Frenchies has no web site and no listed phone number, and is easily missed if you’re not looking carefully. This little joint has a small but extremely lively crowd of regulars who whoop and sway in the small space amongst a few tables and chairs, stopping only to occasionally remove someone’s article of clothes. We don’t know what the hell they were drinking but our first night there a guy sat down at our table who was too drunk to speak, though this didn’t stop him from pointing at photos in a local gay porn magazine and grunting his approval or disapproval of the various images and actions found within.
STUFF TO SEE
Wandering the streets of Edinburgh can be exhausting if you stick to the traditional tourist route and don’t have much patience for crowds. Throngs of international tourists form a living carpet leading up to Edinburgh Castle, the city’s glorious centerpiece perched on an extinct volcano in the center of town. The shops on High Street represent every type of tourist trap imaginable, and are a fun choice for families, especially those of Scottish descent who want to shop for their clan’s traditional kilts, caps, shot glasses, and bookmarks (yes, really). You can even don traditional highland garb, choose from a selection of swords, and pose for old-time photos.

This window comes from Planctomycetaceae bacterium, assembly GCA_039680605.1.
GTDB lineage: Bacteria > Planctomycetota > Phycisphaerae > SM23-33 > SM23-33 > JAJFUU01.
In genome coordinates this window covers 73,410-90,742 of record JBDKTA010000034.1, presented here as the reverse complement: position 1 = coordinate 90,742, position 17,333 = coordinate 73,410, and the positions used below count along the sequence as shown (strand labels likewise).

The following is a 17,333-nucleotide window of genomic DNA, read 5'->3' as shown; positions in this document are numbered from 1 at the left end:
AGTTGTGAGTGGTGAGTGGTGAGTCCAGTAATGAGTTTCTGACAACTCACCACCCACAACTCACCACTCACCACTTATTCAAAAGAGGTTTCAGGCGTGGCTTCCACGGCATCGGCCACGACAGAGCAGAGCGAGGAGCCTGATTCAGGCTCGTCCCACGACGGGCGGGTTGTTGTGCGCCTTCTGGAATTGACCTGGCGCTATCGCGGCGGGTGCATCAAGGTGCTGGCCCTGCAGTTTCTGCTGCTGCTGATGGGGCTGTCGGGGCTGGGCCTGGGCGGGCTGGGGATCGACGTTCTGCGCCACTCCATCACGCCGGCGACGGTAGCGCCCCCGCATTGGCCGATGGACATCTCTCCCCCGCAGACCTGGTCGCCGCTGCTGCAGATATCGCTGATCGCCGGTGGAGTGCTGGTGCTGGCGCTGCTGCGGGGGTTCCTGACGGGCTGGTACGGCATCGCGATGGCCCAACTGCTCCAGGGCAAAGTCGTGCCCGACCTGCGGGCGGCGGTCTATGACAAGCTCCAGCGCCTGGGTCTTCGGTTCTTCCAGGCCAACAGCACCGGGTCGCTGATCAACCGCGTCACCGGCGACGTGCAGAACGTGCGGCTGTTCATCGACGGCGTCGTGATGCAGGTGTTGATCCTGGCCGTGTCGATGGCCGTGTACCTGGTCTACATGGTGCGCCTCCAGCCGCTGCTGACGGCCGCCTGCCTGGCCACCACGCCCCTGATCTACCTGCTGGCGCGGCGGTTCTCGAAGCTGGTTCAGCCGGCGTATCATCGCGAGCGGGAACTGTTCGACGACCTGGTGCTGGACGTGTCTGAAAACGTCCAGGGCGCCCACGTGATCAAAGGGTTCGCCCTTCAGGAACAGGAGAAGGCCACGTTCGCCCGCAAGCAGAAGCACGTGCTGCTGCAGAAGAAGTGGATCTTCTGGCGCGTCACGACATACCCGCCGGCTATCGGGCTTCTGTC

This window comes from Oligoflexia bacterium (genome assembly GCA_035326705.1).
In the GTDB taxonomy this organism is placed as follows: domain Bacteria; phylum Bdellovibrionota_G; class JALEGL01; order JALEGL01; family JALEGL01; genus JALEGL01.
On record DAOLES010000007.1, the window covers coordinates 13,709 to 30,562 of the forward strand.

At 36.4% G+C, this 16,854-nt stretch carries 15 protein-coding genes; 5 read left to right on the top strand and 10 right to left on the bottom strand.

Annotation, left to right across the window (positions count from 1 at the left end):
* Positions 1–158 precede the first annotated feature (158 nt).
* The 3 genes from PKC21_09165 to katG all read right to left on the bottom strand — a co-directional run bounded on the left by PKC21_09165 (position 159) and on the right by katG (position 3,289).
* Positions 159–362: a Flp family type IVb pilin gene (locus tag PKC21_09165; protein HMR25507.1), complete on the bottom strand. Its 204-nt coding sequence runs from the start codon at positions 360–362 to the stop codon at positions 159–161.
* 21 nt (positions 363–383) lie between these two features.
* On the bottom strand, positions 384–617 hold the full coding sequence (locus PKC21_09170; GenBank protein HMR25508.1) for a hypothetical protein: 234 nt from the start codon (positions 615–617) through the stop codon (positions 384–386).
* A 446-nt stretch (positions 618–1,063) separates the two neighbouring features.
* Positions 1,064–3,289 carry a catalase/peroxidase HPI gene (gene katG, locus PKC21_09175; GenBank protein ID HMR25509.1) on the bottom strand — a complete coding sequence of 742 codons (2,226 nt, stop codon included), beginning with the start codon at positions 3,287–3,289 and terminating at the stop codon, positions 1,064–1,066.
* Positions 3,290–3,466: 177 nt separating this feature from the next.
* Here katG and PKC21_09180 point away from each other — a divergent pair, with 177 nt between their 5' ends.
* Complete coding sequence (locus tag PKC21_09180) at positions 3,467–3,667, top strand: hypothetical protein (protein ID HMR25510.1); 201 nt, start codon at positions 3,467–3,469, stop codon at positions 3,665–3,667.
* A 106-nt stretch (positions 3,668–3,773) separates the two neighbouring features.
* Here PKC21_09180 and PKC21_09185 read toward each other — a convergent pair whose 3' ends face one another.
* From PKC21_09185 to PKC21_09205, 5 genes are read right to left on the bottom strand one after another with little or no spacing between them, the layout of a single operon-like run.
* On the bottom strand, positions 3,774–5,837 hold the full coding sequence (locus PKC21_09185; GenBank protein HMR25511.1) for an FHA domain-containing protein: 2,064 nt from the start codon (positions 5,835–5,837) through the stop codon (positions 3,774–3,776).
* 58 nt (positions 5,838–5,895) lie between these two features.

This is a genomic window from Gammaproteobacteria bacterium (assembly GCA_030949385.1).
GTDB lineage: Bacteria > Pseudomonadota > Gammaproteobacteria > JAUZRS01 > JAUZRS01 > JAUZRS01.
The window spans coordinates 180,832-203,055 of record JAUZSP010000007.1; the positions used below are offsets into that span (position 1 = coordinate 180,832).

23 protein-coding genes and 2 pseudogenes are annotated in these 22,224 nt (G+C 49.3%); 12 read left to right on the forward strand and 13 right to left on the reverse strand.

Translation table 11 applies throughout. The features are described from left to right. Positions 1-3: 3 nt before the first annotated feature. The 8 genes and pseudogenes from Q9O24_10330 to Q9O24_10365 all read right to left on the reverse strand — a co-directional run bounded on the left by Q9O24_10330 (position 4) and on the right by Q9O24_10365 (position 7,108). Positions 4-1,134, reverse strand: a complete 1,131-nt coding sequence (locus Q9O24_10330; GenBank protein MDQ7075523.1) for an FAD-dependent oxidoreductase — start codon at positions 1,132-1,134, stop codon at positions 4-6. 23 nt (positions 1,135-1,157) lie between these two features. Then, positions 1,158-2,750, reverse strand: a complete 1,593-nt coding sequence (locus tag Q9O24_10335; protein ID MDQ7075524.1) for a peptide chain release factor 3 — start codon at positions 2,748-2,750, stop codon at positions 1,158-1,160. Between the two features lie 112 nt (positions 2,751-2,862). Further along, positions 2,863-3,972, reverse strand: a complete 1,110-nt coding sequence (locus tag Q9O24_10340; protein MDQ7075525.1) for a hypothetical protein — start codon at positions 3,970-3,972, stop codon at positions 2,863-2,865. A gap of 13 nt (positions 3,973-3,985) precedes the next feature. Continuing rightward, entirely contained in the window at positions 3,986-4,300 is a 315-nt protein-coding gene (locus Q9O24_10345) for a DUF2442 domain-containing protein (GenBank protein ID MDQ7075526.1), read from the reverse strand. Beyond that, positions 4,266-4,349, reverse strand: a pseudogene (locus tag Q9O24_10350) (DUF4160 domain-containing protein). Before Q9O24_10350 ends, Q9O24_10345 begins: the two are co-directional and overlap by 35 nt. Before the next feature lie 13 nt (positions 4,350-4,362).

One off-beat attraction that’s off the main tourist path, and located in the middle of Princes Street shopping is the gothic spire of Scott Monument. You can catch a glimpse of this darkly beautiful structure from much of downtown Edinburgh, though it’s not until you get close that one realizes that there are, seemingly improbably, people milling around the top of it. Several flights of very narrow and steep spiral staircases lead the more adventurous visitor to the stunning views from the top of this monument, though the climb can be a bit of a challenge, especially if someone’s coming down as you’re climbing up. Let’s just say that it’s a good chance to get intimately close to fun-seeking strangers, and that this experience is best avoided by anyone with claustrophobia or a fear of heights.
Farther off the beaten path lies the curious Calton Hill, which rises dramatically above the eastern end of Princes Street. It’s a pleasant walk to the top of this mound, whose monuments can be seen from most of the city. Most interesting is the National Monument, which was meant to be a replication of the Parthenon until funds ran out during its construction, which began in 1822 and left a curious megaplatform sporting a dozen colossal Doric columns stretching to the sky. There are a couple other sites perched on this hill, which offers a wonderful view of the city in all directions, and serves as a popular destination for locals looking for a nice afternoon stroll.
Edinburgh has so much to offer it takes more than a couple days to see and taste it all. Fortunately there’s plenty here for everyone so whether you want to spend time doing family things, or romantic downtime, or a little of both, this is the place to be. Pack a camera with a good-sized memory card because no matter where you are in Edinburgh it’s camera-worthy in every direction.